Food talk
Magic of methi

Fat-free and low on salt, methi gobhi is sure to tickle the tastebuds, writes Pushpesh Pant

THE world is just about beginning to discover the virtues and joys of methi, known abroad as fenugreek. There it is an exotic herb but here at home we have relished it for centuries as vegetable-greens-aromatic spice and, oh so wonderful, tempering. No one complains about the inherent bitterness. Ayurveda tells us bitter is one of the essential tastes — certainly not to be eschewed but included in daily diet.

Things bitter purify the blood, cure many skin ailments and now modern medicine seems to confirm what the village vaidya always maintained — bitter is good for diabetes. Methi, it is not surprising, is in vogue and how. Our neighbourhood halwai has resumed making methi ke laddoo mildly sweet as a winter specialty and we were treated to methidana kishmish ki Rajasthani subzee at a friend’s place.

Methi is believed to have garam taseer and is particularly favoured in the cold season. The non-vegetarians prepare keema methi, methi murg or macchali and the Kashmiri repertoire boasts of a stunning methi chaman. All these are old friends. But we are always more than wiling to try something new. Who knows when and how a lifelong affair begins? Let’s confess we have been seduced effortlessly by methi gobhi that we had at Kamaleshji’s place last week.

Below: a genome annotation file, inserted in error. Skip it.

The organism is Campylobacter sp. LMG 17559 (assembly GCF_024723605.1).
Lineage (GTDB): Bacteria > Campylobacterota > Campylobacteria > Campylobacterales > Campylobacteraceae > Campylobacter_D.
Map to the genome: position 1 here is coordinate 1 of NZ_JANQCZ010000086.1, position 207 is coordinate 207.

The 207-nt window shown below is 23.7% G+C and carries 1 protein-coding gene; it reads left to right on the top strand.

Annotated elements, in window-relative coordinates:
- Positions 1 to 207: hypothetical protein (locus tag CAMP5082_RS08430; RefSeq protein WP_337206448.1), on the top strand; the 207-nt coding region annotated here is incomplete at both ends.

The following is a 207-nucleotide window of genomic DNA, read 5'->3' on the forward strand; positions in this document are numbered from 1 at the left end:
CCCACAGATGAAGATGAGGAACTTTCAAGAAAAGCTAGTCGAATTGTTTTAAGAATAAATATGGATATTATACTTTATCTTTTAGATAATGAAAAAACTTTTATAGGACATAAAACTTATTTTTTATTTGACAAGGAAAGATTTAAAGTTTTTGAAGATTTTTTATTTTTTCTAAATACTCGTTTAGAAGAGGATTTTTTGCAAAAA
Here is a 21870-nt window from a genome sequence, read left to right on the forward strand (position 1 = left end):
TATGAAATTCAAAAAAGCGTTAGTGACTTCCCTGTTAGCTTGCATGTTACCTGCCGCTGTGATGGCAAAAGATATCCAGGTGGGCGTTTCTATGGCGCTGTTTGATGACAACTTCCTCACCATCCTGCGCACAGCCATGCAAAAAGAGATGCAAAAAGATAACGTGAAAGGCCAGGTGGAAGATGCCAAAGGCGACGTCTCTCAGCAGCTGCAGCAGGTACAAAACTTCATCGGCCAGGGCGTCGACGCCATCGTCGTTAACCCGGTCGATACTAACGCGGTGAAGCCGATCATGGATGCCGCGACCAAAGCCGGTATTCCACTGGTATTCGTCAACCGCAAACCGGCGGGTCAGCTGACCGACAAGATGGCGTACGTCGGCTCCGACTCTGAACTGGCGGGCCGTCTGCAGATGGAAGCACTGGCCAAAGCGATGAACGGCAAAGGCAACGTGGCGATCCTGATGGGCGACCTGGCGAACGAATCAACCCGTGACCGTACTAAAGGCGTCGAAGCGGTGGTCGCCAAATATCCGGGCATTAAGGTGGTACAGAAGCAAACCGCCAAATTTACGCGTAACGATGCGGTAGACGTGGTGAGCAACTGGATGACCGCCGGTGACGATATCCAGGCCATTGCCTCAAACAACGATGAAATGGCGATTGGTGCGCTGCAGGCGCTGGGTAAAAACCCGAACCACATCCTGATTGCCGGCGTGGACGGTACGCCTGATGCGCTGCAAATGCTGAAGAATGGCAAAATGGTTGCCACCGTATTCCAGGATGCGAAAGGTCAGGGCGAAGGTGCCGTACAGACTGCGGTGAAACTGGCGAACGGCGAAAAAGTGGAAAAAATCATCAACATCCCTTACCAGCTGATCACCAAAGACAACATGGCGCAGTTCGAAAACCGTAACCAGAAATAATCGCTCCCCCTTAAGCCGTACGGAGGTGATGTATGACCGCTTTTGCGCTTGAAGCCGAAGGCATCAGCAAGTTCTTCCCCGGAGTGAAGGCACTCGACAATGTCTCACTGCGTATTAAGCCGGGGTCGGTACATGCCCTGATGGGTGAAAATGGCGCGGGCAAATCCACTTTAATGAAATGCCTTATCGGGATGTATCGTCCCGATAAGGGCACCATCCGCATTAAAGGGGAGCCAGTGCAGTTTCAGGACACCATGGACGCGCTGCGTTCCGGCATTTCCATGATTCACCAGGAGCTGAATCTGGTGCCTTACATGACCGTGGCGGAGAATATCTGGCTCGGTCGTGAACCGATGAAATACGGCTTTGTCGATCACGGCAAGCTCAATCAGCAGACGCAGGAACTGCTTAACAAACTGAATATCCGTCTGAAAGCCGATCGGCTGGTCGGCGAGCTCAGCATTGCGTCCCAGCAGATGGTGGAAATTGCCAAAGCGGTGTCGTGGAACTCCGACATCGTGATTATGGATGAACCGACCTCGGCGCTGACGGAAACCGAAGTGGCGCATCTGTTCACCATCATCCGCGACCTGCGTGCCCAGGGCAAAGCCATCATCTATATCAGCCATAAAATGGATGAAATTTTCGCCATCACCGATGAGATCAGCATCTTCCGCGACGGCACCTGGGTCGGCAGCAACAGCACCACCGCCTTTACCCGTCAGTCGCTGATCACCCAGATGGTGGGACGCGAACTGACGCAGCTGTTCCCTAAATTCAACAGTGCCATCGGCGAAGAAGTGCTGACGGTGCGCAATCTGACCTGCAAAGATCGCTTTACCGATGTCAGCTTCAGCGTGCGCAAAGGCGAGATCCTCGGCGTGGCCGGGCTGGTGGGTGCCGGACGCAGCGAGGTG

The poet friend carries his delicate sensibilities into his kitchen and lavishes same loving care on the dishes he cooks as he does on his evocative multi-layered verses. The poems are often marred in translation so we won’t even try but am delighted to share with you the recipe for the culinary work of art.

As you shall see like most breathtaking masterpieces this too is simplicity itself. Extremely healthy, with virtually no fat and low on salt. Actually, squeeze a little limejuice and dispense with the salt.

Chef’s corner


Cauliflower 750 gm

Fresh methi greens 500 gm

Methidana 1/2 tsp

Cinnamon powder 1/2 tsp

White sesame seeds 1 tsp

A large pinch of dried kasoori

methi leaves

Oil for tempering 1 tsp

Salt to taste


Boil water with a little salt and a pinch of haldi in a large pot. Wash the gobhi well and break into bite-size florets. Blanch in boiling water for 30 seconds, then refresh in cold water. Clean and wash the methi green and chop fine, including the stocks. Place a non-stick pan on flame and put in the gobhi, along with the methi greens. Sprinkle salt and cinnamon powder. Stir well and cook uncovered on low medium heat till done to taste.

Heat oil for tempering in a small ladle, and when really hot put in the methidana. When these begin to crackle, quickly add crushed kasoori methi and pour this tempering over gobhi. Sprinkle toasted sesame seeds just before serving.